Nothing more, nothing less
It was a brilliant morning, crystal blue skies all the way as I drove out to our cottage to complete another end of the summer task preparing the camp for its winter nap. Some pillows washed and ready for next year, a final clean out of the refrigerator leaving me with a box of beer and several as yet unopened bags of potato chips.
One could never say that our cottage was nutritionally elevating, at least not where the males in our family are concerned.
I wandered out onto the deck. The lake shone in the morning sun as I poured some of the remaining bottled water on to the struggling to survive impatiens that had been deprived of water by the roof’s overhang.
And I heard the crows, cawing their greetings…or were they warnings. Their murder…which is what you call a grouping of crows, appropriate for my always romanticized vision of the cottage…must have a roost somewhere near.
As long as I can remember they have been there, making their unmistakable presence known with their equally unmistakable calls. Do they know me after all these years? An interloper in their woodsy world?
It was one of those evanescent moments when my modern world had receded and another awareness arose.
It was that oneness that you feel at moments of peace. A sense of fitting in, a part of the whole, linked to all of that whole. Was it the “self actualization” that sits on the top of Mazlow’s hierarchy?
It was more that “I” had been replaced by a sense of being one with the entirety of the moment. Not more. Not less. A sense of the providential?
Later, after returning to our house to settle in and read the morning paper, I was pleasantly surprised to see this small article that contained a quote by the Rev. Jim Kerr-Whitt, Baptist pastor who, while walking in the wilds near the Salmon River in New Brunswick experienced a similar revelation of feeling that sense that all creation is one.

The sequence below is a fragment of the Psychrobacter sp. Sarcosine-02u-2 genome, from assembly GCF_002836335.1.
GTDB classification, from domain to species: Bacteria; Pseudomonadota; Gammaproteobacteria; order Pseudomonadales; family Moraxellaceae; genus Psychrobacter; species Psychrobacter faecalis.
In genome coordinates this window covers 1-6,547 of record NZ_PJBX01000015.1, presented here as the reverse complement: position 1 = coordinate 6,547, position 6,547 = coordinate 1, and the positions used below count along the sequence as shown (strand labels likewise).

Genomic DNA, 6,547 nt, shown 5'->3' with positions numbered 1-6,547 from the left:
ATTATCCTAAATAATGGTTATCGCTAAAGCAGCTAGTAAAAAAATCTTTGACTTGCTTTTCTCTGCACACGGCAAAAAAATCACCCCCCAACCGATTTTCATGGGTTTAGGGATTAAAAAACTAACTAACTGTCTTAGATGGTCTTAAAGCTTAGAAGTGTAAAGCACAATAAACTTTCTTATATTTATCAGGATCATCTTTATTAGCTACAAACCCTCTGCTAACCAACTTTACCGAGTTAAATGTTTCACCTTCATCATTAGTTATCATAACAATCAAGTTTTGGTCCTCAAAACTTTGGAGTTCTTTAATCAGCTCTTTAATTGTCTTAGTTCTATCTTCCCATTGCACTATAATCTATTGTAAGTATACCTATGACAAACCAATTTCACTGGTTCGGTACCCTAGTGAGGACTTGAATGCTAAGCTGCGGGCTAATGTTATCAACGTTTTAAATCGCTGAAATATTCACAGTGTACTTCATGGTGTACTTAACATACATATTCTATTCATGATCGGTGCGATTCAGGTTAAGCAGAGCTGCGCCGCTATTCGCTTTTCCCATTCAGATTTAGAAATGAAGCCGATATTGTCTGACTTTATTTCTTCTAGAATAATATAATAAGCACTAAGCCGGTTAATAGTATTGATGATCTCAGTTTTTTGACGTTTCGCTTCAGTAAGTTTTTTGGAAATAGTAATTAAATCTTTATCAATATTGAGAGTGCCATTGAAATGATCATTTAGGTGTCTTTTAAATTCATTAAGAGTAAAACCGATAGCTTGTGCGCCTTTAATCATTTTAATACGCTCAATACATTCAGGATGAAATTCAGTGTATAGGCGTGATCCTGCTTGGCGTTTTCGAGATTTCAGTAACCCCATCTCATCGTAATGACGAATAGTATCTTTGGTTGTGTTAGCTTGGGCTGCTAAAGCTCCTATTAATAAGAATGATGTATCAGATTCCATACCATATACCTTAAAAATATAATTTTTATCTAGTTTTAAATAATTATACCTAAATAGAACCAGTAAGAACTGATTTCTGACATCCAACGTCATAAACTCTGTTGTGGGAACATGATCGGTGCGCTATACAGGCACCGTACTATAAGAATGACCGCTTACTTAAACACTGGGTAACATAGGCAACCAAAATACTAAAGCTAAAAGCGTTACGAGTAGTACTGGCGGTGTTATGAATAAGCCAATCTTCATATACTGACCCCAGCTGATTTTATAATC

“All life in this universe is of the One Life Sacred. May we ever treat it thus, for in so doing is joy and our hope for peace.”
Theology? My gosh, the sisters of St. Joseph who were my elementary school teachers would pale at the thought. I would too for my knowledge in this realm is woefully scant, but I do have other validations, from biology and anthropology that say “yes” to Rev. Kerr-Whitt’s perception.
Biologists describe the environment as a steady state system that is maintained by all of its inhabitants, alive and inanimate.
Change one element and all will change to maintain the system. Some have named this idea Gaia, after the ancient Greek mother goddess. According to the Gaia theory, the earth reacts to preserve itself with actions and reactions that can take thousands of years as all of the elements that make up the earth readjust and come back to “normal.”
As an example, add increased green house gases and you get ice melt, sea rise, terrific (in the real sense of terror) storms. On the other end of the atmospheric spectrum are the ice ages. Biologists describe five main ice ages or glaciation periods lasting thousands of years where the ice sheets from both poles moved toward the equator.
In between these “ice ages” the degree to which any part of the earth was covered with ice varied. Speculation about why and how these periods occur is laid to the degree to which greenhouse gases, particularly CO2, are in the atmosphere.
In the past, the sources of CO2 had to be natural, e.g. from volcanic action and such. Today, the loss of glaciation has been linked to wide spread deforestation (trees absorb CO2 during the process of photosynthesis) and the combustion of fossil fuels.
The anthropologist can show you a general sense of oneness among many peoples both from the past and the present, groups that see the elements of this earth as being alive, having purpose and, in the Judeo-Christian parlance, a soul.
It was only last night that PBS showed the documentary, “Native Americans,” which beautifully explained the world view that permeates many native American cultures. Again, that world view sees humans as being only a part of the whole, needing to acknowledge and adjust to the needs of the parts of the whole.
Even mathematicians and physicists contribute to this idea seeing the cosmos without plan but having a plan when we enter the mix.
In quantum physics, and I have no grasp of this at all, the universe is unordered until we investigate it. I know, I try to understand, but…
There is chaos theory that echoes the plan-less universe such that if a “butterfly flaps its wings, it can change the weather.” Living where we do that doesn’t seem too odd at all.
Realistic? Yes. We do affect the world and all that is on and in the world and, in return the world affects us.
So, standing on my deck this morning, I had that brief sense that primitive and not so primitive humans have had. How this more than poetic sense writes in our lives, in the policies and actions of our leaders, our governments, should be a constant concern.
It is for me. It will be even more so for my grandsons.
Nov 13, 2018
Nov 13, 2018
Nov 13, 2018